Officials in at least nine counties plan to mail ballots to inactive voters for the Nov. 1 election — a decision some believe could give a boost to a statewide ballot measure to raise taxes for education. The counties — all but two of which lean or are heavily Democratic — are home to about 107,000 voters considered “inactive/failed to vote.”
Victor Mitchell, a former state representative from Douglas County who is leading the opposition to Proposition 103, said Tuesday the fact that some counties are mailing to inactive voters while others are not is “a form of gerrymandering and voter manipulation” that creates an unlevel playing field.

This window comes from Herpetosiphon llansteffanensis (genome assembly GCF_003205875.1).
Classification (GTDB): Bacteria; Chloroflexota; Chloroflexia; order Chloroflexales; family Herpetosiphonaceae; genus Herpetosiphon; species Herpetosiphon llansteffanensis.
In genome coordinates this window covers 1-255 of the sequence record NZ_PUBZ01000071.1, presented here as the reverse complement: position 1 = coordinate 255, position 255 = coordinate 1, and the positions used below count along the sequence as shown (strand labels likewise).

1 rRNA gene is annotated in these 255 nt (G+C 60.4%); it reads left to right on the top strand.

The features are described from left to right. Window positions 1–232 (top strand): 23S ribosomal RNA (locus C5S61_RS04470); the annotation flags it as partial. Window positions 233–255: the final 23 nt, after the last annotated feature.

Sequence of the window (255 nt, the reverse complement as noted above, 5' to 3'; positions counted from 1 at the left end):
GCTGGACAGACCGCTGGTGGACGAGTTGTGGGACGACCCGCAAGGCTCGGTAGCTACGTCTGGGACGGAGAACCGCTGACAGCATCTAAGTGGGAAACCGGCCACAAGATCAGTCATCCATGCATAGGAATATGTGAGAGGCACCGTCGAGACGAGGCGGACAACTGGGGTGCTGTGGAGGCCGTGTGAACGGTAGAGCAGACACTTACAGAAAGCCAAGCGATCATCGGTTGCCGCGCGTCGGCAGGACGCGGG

“It will clearly have an effect,” Mitchell said. “Will it be enough to put (Proposition 103) over the top? I certainly hope not.” Proposition 103, the only statewide measure on next month’s ballot, would raise taxes for five years to generate $3 billion for education.
State Sen. Rollie Heath, D-Boulder, who has led the pro-Proposition 103 effort, said he applauds the decision to send ballots to inactive voters because it is “better for democracy,” but he added it won’t affect the campaign.
“Whether this helps us or hurts us, we’re not changing anything we’re doing,” Heath said.
Last month, Republican Secretary of State Scott Gessler asked a judge to order Denver County Clerk and Recorder Debra Johnson, a Democrat, not to mail ballots to inactive voters.